Ha!Its not what you think..shame on you.But it got your attention.In the spirit of World AIDS day I decided to write a quick blog.My small contribution in raising awareness on the AIDS pandemic.One of my good mates put it to me recently that while they have enjoyed some of my previous blogs , they have been a bit too long. Well today dear friend ,I will treat you to a quickie.
I am actually typing this on my phone on my way home after a very productive day(If you call spending the vast majority of the work day on the various social sites productive )To those who might have missed it .Today is World AIDS day .A day set aside to promote awareness of the AIDS pandemic which has had a devastating effect, especially in Sub Saharan Africa. I m sure most of my fellow African brothers and sisters can testify that the reality of HIV/AIDS is all too familiar on the continent. Most of us know off or have had a relative or friend pass away from the virus.
My time today on the social networks was enlightening as people did their bit to raise awareness through sharing articles & posting updates /tweets to raise awareness .Whilst this was commendable what struck me was an article I just read titled Every Day is World AIDS day .The author of this particular blog pointed out that they found the concept of World AIDS day bittersweet , with particular reference to the role the media (and by extension I guess social networks play.Since a vast majority of us get our news & subsequently share it using these platforms )
The reason this particular Blogger felt it was bittesweet is that on the one hand, it’s a day when much of the media focuses on a global pandemic that desperately needs attention. On the other hand, it’s become the only day when much of that same media shines a light on the issue even as millions more have become infected with HIV worldwide and when we are at critical juncture where we could see the end of AIDS if efforts – and media attention – are brought to bear.The same it could be argued applies for social media trends .I personally don’t recall ever seeing anything raising awareness of the pandemic other than today.
I find this intriguing because as an African , naturally a huge chunk of my friends list whilst diverse is still predominantly African. All of us have at some stage I believe been affected by the pandemic .The stats don’t lie .It is estimated that 34 million people are living with the HIV virus & here is the thing, the vast majority of those infected live in Sub Saharan Africa .In fact an estimated 22.5 million people were living with HIV in sub-Saharan Africa at the end of 2009, including 2.3 million children.During 2009, an estimated 1.3 million Africans died from AIDS. Almost 90% of the 16.6 million children orphaned by AIDS live in sub-Saharan Africa.Those are depressing stats.Cry, beloved Motherland.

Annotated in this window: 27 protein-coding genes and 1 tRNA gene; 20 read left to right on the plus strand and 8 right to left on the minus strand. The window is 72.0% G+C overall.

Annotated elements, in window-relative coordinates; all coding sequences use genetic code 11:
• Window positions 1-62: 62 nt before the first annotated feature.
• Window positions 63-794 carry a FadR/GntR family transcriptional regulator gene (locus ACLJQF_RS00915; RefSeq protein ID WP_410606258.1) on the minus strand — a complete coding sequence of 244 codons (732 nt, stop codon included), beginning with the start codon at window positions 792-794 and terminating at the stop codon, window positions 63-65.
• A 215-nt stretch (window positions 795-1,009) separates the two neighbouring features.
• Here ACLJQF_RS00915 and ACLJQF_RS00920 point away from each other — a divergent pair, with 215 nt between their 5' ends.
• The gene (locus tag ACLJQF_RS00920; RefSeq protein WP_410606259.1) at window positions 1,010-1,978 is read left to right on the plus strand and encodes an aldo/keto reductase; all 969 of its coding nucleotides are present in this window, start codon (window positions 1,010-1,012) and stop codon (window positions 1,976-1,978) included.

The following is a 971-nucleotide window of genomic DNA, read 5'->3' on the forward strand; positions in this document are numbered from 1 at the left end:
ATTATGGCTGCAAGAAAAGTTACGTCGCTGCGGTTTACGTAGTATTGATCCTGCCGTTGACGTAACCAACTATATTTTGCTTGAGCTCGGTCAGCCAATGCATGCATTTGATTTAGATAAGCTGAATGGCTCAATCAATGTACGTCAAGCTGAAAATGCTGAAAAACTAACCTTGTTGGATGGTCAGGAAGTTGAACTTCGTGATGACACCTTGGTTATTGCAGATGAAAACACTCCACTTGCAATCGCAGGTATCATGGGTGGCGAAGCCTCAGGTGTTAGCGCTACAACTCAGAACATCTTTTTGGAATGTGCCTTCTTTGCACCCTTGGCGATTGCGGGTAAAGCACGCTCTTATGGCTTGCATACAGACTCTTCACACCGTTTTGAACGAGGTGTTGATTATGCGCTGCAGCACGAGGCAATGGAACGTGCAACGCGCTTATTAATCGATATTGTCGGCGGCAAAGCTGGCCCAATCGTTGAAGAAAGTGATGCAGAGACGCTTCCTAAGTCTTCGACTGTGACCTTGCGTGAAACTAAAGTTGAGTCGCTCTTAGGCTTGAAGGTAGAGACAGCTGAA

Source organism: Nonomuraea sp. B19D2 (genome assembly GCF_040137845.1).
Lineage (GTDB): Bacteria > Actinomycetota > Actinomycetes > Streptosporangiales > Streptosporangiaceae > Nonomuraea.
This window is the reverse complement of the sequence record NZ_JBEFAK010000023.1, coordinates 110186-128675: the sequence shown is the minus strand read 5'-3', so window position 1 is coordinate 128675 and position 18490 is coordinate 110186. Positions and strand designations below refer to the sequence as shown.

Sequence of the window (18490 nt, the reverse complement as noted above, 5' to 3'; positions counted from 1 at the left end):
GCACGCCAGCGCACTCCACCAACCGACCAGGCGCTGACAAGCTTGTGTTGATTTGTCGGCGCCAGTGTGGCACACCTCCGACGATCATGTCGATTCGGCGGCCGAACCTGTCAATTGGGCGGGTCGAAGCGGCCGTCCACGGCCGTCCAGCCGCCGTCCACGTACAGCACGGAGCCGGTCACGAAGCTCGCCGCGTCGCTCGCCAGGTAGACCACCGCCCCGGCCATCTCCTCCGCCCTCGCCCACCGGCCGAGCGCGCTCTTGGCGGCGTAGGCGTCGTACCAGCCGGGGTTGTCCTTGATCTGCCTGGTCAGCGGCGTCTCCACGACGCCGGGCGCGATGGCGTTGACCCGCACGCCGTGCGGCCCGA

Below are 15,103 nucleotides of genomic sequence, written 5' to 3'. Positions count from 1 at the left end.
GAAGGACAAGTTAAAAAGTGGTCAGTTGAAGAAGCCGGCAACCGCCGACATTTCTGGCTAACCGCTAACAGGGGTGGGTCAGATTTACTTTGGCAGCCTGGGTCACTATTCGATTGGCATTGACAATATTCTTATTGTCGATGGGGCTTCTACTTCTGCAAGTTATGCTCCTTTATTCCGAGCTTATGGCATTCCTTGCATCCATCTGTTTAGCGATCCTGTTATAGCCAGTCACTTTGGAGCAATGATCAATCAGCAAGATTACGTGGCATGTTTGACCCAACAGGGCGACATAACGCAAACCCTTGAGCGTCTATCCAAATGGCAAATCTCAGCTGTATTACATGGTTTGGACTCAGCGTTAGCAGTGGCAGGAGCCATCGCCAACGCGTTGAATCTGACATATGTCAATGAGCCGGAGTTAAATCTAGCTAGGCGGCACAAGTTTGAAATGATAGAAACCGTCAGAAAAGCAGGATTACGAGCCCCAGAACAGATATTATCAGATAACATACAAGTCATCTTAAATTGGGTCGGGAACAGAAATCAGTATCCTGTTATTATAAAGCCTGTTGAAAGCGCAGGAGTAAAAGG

Other tid bits I picked up from the various media today is a worrying trend .The majority of adults in Africa who have HIV get it from their partners,with a high prevalence amongst married couples.That is scary! But not surprising. Especially when you factor in the whole concept of “Small” houses that seems to be generally accepted in our culture.It is not just this several other elements of our culture also contribute to the prevalence of the birus on the continent.Chief among that being that it seems generally taboo openly discuss issues around sexusl health.. Our people are dying ,we seriously need to get over that.We have embraced foreign cultures with aplomb and even let go of some of our perceived backward cultural trends.Why cant we do the same in this case.One might argue that is mainly a problem with the older generation the older generation(the refusal to discuss issues surrounding sex) but our generation has its own shortcomings.The biggest of which is exemplified in a track called Doing it wrong by Drake of his Take Care album where he sings “We live in a generation of not being in love & not being together but we sure make it feel like we’re together“.The Booty call generation.People are dying.
One of the experiences that still haunts me to this day is a conversation I had with a close family friend years ago who was on his deathbed from HIV related complications.He was as thin as an anorexic at the time.The little hair he had left was thin and wavy almost as if it had been relaxed.He was a pale shadow of his old robust self. The once proud, loud man who could keep any room spellbound with his stories was no more. He needed a walking stick and used the walls of the to help him keep his balance as he walked around the.It was a sorry sight.But it was not all some kinda freak show.He actually said something very poignant that has stayed with me.He went on to spoint out that whether I was sexually active or not did not really matter to him,because his advice was universal .Always use the ABC rule in issues of sex .That is… Abstinence .Be Faithful .Condomise.You don’t want to end up like me. I thought I was invincible,but look at me now.He passed on a few weeks later .But his last words to me have stayed with me.
The final thing I will say is this.I hope that The issues surrounding AIDS become a more common dialogue especially but not exclusively amongst my fellow Africans.Lets aim to get rid of the stigma attached to the AIDS pandemic. It is bad enough that people are dying of AIDS, but no one should die of ignorance! Be responsible. Know your status. Get tested.Not Just today on World AIDS but regularly.